In December 2022, the Internet was in an uproar with a new application. For £1.79, Lensa AI would generate 50 artistic portraits from uploaded photos, quickly topping the download charts as users shared the images on social media. When some people complained about sexual and disturbing body modifications, the developers of the app posted a notice that they could not guarantee that the content would not be offensive. But when artificial intelligence (AI) makes mistakes, this kind of disclaimer is not enough.
When I tried Lens AI’s magic avatar feature myself, I chose my gender and uploaded 10-20 headshots. He quickly brought back blooming fairies, fantasy warriors, and other creative characters, all with recognizable traits. Magical, indeed, except for two of my photos naked and, oddly enough, with gigantic breasts. Other female-identifying users also reported being depicted naked, despite only uploading professional headshots.
In addition to undressing women, the app also seems to “beautify” their faces and slim their bodies. Other users reported that their dark skin was lightened, and an Asian journalist found that her photos were overly sexualized compared to those of her white colleagues. From a technical standpoint, unfortunately, it is not surprising that these portrayals of AI contain harmful stereotypes, including fetishizing Asian women.
The reason is “garbage in, garbage out”, a saying that applies to most AI systems today. Efficiency is not magical, it depends mainly on what we put into it. Lensa AI uses Stable Diffusion, a model that has been trained on 5.85 billion images scraped from the internet. If you take stuff from the web all the time, you invariably end up with an app that likes to draw big tits on my small, perfectly tender chest.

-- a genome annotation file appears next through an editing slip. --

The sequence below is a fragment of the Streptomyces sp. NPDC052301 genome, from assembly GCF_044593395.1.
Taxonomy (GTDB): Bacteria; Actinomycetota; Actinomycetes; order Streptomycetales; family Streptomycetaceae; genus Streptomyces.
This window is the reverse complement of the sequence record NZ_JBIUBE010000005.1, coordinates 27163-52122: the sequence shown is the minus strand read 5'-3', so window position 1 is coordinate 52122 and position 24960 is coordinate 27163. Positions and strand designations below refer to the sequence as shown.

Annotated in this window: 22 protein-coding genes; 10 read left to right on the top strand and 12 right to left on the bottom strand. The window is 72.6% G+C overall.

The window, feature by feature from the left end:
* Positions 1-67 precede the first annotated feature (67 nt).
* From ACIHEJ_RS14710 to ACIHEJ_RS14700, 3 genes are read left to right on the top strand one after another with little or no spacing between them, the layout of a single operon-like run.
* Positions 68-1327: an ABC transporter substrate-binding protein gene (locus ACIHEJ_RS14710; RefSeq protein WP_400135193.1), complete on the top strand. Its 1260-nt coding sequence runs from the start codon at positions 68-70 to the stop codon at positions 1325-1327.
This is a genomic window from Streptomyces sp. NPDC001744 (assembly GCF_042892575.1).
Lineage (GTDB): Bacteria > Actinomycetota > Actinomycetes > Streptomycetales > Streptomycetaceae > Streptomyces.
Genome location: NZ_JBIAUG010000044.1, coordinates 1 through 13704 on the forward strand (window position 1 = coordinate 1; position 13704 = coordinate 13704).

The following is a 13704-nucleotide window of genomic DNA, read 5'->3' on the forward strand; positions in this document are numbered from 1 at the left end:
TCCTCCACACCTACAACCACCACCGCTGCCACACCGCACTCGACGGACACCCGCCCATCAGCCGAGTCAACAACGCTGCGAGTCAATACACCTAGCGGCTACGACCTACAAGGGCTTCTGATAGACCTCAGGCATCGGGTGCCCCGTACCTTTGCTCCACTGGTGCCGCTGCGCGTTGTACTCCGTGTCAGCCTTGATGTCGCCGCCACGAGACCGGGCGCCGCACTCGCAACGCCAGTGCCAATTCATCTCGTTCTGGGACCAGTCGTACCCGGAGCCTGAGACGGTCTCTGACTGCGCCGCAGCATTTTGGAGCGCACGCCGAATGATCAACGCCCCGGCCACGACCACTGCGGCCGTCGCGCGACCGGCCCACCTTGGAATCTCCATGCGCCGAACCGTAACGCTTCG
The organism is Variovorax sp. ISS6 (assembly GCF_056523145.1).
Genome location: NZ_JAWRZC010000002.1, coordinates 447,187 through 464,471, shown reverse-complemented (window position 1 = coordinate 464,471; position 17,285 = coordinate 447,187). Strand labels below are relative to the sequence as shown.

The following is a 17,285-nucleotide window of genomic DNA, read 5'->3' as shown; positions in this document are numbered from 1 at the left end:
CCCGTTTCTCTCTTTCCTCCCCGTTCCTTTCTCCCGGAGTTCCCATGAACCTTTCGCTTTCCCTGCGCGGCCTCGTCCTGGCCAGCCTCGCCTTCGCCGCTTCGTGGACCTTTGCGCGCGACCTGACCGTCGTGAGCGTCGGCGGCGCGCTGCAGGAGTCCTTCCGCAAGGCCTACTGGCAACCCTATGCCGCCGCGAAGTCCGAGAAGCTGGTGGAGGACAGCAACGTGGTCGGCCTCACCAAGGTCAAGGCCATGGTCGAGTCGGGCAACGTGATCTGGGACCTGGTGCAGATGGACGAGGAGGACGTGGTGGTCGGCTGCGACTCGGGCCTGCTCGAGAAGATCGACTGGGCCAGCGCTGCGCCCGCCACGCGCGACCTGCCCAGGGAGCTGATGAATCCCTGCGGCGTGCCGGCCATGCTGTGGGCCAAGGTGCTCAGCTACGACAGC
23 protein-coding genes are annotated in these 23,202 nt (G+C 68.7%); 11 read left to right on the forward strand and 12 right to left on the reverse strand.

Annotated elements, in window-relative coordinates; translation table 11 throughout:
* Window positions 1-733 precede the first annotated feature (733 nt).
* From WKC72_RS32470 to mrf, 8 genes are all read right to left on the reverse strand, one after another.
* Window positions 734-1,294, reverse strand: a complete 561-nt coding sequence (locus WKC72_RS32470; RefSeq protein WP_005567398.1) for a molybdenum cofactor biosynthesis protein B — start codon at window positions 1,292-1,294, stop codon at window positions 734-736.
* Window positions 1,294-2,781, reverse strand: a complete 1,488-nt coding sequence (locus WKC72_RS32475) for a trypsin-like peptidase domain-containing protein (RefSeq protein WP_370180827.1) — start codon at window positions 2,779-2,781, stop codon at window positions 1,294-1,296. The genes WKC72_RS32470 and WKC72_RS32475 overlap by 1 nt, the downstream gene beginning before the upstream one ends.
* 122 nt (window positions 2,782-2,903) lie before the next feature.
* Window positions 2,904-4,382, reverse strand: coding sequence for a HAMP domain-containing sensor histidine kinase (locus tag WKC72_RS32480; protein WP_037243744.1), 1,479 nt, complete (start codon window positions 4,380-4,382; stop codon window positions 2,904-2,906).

Generative AI models require such huge amounts of training data that it is difficult to select them. And while it is possible to add some safeguards, it is impossible to predict everything that AI will create. To make these tools available at all, it makes sense for companies to want people to use them at their own risk. For example, Open AI’s ChatGPT website warns users that their chat tool may generate incorrect information, harmful instructions, or biased content.
But these companies also benefit from our willingness to see AI systems as the culprits. Because autonomous systems can create their own content and make their own decisions, people project a lot of agency onto them. The smarter a system seems, the more likely we are to see it as an independent actor. As a result, companies can put a disclaimer up front, and many users will accept that it’s the AI’s fault when the tool produces offensive or harmful output.
The problem goes far beyond “magic” body edits. Chatbots, for example, have improved since Microsoft’s infamous Tay started spouting racist responses within hours of its launch, but they continue to baffle users with toxic language and dangerous prompts. We know that image generators and hiring algorithms suffer from gender bias, and the AI used for facial recognition and justice is racist. In short, algorithms can do real harm to people.
Imagine if the zoo let the tiger out for a walk around town and said, “We’ve done everything we can to train him, but we can’t guarantee that the tiger won’t do anything offensive.” We wouldn’t let them off track. Even more so than the tiger, the AI system does not make autonomous decisions in a vacuum. People decide how and for what purpose to design it, choose its training data and parameters, and choose when to release it to an unsuspecting population.
Companies may not be able to predict every outcome. But their claim that the output is simply a reflection of reality is a deviation. The creators of Lens AI claim that “man-made unfiltered data coming from the Internet has introduced a model to the existing prejudices of humanity. Essentially, AI is a mirror of our society.” But is the app a reflection of society or a historical bias and injustice that the company sets out to perpetuate and reinforce?
The persistent claim that AI is neutral is not only wrong, but also obscures the fact that the above choice is not neutral. It’s fun to get new profile pictures, and there are many other valuable and important apps for generative AI. But we don’t need to shield companies from moral or legal liability to get there. In fact, it would be easier for society to rely on the potential of artificial intelligence if the creators were responsible. So let’s stop pointing fingers at AI and let’s talk about who is really driving the outcomes of our technological future.
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